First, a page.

But what about the independence of scientists?

What about it? You see, William Gray (as I have noted before) is the world renowned meteorologist from Colorado State University, famous for his hurricane season predictions. He’s also a global warming skeptic. And one for whom the university tried to curtail funding for recently:

By pioneering the science of seasonal hurricane forecasting, William Gray turned a university far from the stormy seas into a hurricane research mecca.

But last year, the long-term relationship between Gray and Colorado State University, where he has worked for nearly half a century, nearly unraveled in an episode that highlights the politically charged atmosphere that surrounds the global warming debate.

University officials told Gray that handling media inquiries related to his forecasting required too much time and detracted from efforts to promote other professors’ work.

Gray, who has emerged as a leading voice of skepticism about global warming, reacted hotly, firing off a memo to Dick Johnson, head of CSU’s Department of Atmospheric Sciences, and others. He didn’t buy the too-much-media reasoning.

“This is obviously a flimsy excuse and seems to me to be a cover for the Department’s capitulation to the desires of some (in their own interest) who want to reign (sic) in my global warming and global warming-hurricane criticisms,” Gray wrote in the memo obtained by the Chronicle.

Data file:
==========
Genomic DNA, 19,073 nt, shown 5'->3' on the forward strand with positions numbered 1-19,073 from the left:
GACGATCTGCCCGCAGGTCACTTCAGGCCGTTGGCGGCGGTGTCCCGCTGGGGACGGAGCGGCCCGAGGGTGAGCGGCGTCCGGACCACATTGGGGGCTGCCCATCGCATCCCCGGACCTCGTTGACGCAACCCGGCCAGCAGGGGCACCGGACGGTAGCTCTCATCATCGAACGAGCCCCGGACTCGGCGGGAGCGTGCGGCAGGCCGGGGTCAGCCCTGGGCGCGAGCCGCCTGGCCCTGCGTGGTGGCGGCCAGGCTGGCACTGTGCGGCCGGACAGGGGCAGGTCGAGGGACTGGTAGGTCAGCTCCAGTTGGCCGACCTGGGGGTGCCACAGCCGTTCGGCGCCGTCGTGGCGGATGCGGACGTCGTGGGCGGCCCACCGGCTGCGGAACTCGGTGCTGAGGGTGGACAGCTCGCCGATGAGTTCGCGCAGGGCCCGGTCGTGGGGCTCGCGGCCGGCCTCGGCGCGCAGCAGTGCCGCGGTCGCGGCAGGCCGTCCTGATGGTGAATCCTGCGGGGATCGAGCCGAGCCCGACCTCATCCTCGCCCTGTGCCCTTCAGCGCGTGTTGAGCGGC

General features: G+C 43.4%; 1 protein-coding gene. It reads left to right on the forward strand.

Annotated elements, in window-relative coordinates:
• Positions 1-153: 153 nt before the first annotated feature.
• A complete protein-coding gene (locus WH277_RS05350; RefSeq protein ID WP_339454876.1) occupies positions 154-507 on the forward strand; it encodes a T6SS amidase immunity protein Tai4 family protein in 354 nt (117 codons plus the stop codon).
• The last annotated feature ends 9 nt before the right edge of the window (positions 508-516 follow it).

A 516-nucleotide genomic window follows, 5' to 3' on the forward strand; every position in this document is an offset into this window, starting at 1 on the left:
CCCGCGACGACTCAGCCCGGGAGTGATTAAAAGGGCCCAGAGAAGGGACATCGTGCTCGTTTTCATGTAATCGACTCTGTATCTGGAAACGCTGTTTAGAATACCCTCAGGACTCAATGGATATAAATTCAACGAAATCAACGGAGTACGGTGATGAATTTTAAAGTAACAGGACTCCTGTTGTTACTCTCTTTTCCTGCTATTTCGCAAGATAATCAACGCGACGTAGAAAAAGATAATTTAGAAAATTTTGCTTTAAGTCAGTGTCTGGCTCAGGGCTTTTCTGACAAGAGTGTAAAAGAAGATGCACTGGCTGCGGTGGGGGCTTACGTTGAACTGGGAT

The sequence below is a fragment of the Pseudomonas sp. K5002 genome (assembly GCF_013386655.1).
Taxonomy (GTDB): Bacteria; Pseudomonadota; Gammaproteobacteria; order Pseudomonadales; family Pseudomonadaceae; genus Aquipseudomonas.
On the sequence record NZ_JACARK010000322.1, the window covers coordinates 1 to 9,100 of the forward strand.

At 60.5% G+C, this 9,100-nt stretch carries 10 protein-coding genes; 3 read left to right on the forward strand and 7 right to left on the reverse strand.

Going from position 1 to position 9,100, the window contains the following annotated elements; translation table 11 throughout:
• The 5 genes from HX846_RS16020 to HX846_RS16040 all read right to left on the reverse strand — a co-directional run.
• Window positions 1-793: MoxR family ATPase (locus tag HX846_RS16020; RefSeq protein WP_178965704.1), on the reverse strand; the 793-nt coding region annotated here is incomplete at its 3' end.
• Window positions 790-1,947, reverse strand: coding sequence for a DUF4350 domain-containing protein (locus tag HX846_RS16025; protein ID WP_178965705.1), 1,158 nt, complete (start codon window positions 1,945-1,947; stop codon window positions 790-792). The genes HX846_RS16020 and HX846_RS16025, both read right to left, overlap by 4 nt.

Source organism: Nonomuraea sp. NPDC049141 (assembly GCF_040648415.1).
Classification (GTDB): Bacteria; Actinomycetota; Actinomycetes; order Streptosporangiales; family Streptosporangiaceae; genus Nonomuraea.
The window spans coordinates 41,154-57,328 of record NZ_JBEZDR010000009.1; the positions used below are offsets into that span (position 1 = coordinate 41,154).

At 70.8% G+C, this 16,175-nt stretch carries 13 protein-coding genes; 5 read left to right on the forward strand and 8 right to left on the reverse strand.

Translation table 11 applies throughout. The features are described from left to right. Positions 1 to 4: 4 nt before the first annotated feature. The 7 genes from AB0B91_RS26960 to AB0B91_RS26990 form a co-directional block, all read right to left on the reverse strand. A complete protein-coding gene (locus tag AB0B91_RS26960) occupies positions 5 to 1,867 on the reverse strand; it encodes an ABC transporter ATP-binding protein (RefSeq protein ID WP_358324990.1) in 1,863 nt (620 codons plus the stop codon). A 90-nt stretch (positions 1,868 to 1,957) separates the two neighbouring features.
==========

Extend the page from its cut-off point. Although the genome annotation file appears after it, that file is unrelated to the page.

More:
Gray initially declined to speak about the issue. But on Tuesday, Gray acknowledged the dispute.

“You see, so many people in our department make a living off the global warming threat,” he said. “So I think that’s part of why they came to me.”

Since last year, he said, the university has “backtracked” on its position.

CSU officials said late last week that they intend to support the release of Gray’s forecasts as long as they continue to be co-authored by Phil Klotzbach, a former student of Gray’s who earned his doctorate last summer, and as long as Klotzbach remains at CSU.

Gray, an emeritus professor at CSU who has taught dozens of graduate students who populate the National Hurricane Center and other research institutions, has become increasingly vocal in his skepticism about climate change, saying the planet is warming due to natural causes.

Other than once again noting the fact that the concept of scientific “consensus” on global warming is pure crap, I have to ask this question; is the row over funding at Colorado State related to his skepticism of global warming. And if it is, would not the global warming believers be crying foul if, say, a scientist who believed in global warming had his fundingcurtailed by a Republican administration?


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